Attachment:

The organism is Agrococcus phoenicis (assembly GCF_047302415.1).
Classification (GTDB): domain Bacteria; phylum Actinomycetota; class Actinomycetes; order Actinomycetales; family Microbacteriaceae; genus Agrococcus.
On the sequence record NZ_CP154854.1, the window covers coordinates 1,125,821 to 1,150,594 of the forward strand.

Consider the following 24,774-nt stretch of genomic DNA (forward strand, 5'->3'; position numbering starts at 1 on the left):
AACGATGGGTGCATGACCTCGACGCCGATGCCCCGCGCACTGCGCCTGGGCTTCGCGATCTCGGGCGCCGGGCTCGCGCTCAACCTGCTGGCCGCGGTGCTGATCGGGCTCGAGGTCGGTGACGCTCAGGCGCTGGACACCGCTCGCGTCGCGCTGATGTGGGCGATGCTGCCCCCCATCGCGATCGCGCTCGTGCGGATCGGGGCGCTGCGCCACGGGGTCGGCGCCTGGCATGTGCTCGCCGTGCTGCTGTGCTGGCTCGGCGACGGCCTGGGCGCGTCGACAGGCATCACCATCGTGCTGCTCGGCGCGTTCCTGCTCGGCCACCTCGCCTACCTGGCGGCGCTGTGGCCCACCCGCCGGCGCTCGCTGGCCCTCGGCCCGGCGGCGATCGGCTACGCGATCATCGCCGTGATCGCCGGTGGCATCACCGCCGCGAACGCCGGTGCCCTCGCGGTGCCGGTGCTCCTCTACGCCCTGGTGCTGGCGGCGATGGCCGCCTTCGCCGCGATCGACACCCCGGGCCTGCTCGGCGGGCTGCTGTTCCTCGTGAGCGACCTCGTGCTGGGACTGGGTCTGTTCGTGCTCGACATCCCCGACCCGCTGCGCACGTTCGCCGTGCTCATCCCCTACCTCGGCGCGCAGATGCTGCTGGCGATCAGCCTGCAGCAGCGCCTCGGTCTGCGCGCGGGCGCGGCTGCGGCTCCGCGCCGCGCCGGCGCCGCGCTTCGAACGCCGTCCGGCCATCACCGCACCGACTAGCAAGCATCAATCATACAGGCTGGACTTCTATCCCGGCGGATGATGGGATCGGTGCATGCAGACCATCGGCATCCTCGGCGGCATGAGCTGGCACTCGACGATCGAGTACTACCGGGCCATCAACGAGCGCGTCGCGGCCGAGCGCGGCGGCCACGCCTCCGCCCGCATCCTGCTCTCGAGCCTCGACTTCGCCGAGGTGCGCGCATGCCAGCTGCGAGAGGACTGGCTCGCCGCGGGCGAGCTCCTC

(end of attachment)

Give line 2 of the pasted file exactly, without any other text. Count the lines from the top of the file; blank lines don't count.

Classification (GTDB): domain Bacteria; phylum Actinomycetota; class Actinomycetes; order Actinomycetales; family Microbacteriaceae; genus Agrococcus.